Anxiety brought me to this book. A poet tucked away on the west coast of a small country, I felt pretty helpless; worse, useless as I read the endless reports and papers on rising global temperatures, destruction of biodiversity, and with it, mass extinction.
The climate crisis has long since hovered in my mind, but I was ‘living as if someone else is bound to do something about it,’ as Michael Viney warns us against in his piece, ‘Nature Undone and the End of Love’.
How would my generation, and those coming fast on our heels, live to watch the earth die, knowing we had done nothing to stop it? I wanted to apply the small skills I have learned, working with words, with books, with writers, and translate that work into aid for those on the front lines in environmental activism, in this case, Friends of the Earth.
Doire Press kindly took on the project and with it gave their time, resources and endless skill to bring this book into the world.
I have been incredibly fortunate to have the expertise of Nessa O’Mahony as co-editor from early in the process. Her generosity, sharp eye and considerable knowledge have made this a more pleasant experience than I could have hoped for.
As the submissions came in, images began to recur. Birds and bees. Water and fire. Two such images that seemed to come up more than others were storms and houses. A house, the structure we create to give our families security, safety, comfort. And what we fear: a storm, a flood, disaster, coming to take it away.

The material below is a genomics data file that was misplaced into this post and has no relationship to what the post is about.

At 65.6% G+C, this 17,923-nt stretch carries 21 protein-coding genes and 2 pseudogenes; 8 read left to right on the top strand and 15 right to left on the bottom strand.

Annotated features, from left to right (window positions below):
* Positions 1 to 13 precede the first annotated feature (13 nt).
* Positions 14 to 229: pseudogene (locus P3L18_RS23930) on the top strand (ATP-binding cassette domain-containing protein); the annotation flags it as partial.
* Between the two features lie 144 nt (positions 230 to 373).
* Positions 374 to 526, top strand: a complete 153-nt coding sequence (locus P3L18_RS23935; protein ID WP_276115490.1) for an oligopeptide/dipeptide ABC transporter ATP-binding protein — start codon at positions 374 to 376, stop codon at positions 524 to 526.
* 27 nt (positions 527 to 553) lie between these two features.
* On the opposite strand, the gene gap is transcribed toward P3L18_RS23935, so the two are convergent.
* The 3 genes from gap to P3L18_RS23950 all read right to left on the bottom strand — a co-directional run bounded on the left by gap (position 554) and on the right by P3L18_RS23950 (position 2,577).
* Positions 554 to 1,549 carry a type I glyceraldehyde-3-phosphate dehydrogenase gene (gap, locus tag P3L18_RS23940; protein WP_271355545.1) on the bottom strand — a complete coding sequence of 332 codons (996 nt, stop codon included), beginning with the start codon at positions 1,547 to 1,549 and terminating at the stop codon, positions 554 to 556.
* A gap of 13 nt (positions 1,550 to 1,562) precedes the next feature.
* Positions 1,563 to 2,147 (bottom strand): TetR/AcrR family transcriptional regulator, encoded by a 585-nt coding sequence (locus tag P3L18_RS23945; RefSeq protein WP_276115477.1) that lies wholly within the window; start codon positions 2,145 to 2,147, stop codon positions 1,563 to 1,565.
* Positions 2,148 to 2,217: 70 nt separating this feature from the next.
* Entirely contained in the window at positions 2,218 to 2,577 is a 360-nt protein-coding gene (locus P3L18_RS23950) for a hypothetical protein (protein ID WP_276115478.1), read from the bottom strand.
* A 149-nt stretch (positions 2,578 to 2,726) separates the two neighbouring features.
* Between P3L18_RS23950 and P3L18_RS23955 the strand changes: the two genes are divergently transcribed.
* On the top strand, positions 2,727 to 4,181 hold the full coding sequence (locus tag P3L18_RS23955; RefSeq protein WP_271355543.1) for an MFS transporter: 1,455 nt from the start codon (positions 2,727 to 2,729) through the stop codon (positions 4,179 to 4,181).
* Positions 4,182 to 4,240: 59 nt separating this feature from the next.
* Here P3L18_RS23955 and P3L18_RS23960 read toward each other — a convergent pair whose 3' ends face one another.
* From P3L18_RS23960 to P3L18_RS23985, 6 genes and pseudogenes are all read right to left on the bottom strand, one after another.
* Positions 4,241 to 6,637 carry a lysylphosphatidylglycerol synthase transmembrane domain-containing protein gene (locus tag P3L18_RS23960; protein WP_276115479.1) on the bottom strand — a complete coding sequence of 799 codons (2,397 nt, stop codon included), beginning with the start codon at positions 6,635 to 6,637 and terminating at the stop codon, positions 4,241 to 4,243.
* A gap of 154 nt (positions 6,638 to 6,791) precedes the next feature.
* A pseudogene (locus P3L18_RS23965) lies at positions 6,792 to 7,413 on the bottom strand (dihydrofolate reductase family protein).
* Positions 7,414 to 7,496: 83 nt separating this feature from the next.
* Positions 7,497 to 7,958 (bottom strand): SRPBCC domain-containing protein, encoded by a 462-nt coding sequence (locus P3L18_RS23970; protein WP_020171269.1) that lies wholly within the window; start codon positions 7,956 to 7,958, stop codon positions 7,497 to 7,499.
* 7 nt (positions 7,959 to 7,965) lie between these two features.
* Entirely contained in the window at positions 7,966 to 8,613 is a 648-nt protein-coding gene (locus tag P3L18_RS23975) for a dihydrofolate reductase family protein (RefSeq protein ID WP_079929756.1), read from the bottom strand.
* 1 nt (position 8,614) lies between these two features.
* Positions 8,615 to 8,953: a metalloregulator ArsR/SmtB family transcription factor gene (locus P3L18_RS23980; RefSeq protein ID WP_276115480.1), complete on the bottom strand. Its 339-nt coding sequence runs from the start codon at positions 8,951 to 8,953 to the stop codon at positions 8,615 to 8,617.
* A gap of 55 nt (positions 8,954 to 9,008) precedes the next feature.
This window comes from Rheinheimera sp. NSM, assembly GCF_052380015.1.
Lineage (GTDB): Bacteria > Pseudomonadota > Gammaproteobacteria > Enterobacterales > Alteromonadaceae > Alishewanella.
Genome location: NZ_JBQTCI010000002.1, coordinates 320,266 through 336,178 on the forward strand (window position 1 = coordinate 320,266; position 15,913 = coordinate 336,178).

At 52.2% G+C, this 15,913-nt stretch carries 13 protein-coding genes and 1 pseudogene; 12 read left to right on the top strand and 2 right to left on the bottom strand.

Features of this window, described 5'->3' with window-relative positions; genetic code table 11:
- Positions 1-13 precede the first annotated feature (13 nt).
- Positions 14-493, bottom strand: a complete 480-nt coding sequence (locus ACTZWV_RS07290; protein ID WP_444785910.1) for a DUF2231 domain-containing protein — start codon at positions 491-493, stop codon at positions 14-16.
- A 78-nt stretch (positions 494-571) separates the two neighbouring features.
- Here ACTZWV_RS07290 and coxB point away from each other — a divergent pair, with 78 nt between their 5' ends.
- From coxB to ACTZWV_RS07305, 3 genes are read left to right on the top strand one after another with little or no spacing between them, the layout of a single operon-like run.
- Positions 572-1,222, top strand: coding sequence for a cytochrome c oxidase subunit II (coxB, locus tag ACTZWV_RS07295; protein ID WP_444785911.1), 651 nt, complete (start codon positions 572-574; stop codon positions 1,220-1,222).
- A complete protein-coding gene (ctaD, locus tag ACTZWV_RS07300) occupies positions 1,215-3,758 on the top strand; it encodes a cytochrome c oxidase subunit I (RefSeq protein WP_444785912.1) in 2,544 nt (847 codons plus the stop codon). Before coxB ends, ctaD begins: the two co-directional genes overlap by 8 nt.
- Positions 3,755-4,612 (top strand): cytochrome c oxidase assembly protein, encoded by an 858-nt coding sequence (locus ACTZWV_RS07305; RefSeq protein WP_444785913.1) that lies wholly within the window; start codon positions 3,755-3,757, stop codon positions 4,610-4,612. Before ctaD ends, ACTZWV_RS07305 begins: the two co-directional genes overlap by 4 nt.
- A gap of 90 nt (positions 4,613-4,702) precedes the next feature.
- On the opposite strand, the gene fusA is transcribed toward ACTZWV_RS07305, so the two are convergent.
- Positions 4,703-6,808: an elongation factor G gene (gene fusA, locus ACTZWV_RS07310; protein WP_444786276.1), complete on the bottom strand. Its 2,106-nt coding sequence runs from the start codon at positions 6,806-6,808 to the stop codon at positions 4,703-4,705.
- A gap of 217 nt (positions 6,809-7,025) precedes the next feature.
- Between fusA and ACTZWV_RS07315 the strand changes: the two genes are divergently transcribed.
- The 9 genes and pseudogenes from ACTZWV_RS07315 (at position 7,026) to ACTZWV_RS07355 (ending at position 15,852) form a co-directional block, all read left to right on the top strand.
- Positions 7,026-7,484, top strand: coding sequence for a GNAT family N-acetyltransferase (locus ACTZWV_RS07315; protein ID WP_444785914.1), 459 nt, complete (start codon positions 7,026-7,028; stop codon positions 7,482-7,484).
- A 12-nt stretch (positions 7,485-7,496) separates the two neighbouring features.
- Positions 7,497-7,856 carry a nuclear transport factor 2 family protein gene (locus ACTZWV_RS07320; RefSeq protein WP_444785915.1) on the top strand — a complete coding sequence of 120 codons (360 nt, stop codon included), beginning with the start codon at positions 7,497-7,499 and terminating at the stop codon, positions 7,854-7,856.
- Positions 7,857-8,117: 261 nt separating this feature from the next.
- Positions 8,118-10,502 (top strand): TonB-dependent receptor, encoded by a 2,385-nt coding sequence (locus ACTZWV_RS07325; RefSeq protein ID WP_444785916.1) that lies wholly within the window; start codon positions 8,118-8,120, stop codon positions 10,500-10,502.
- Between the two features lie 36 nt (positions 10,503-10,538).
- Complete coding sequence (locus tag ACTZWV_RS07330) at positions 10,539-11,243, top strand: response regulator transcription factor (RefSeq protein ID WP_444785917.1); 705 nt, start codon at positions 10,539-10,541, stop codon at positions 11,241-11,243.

This anxiety was tangible in poems like ‘Mercury Rising’ by Moyra Donaldson and ‘Walrus’ by Jessica Traynor. Nuala O’Connor’s ‘Fall’ paints a harrowing picture of a mother fleeing, while David Butler’s ‘Gorse Fire’ reminds us that anywhere can be struck by disaster and the consequences that often linger.
These exquisite works are not always easy reads.
I started editing this anthology with a detachment that allowed me to read the statistics, to watch the reports, to engage with other writers on the subject.
Midway through the process my son was born and that detachment vanished. In the early months of his life I spent hours dwelling on the future of the world I had brought him into.
Fear paralysed me.
I was afraid to log onto social media, where the waves of bad news seemed endless. I was afraid to open the folder of submissions. To read about the extinctions and floods. The anxieties of other people.
Many of those who wrote for this book or who are now reading this are familiar with that feeling. The pain of contemplating their children, their grandchildren, in a dying world.
Phrases like ‘eco-anxiety’ and ‘climate grief’ have become part of the global lexicon. According to Time magazine, eco-anxiety was first defined in 2017 by The American Psychological Association as ‘a chronic fear of environmental doom’.
Anxiety is the feeling of the body’s response to stress. Unlike an anxiety disorder, where the symptoms may come from everyday situations, eco-anxiety is a response to a very real threat.
The eco in ecosystem, ecology, eco-anxiety comes from the ancient Greek Oikis, meaning the house, family or household. Or, commonly translated to one word: home.
A human right: a home.
Eco-anxiety. We are afraid of losing our home.
In her wonderful poem ‘Night Sky’, Catherine Phil MacCarthy reimagines earth as a house. It is from this poem the anthology gets its name, Empty House.
It felt fitting to give this book a name that hinted at what we have to lose.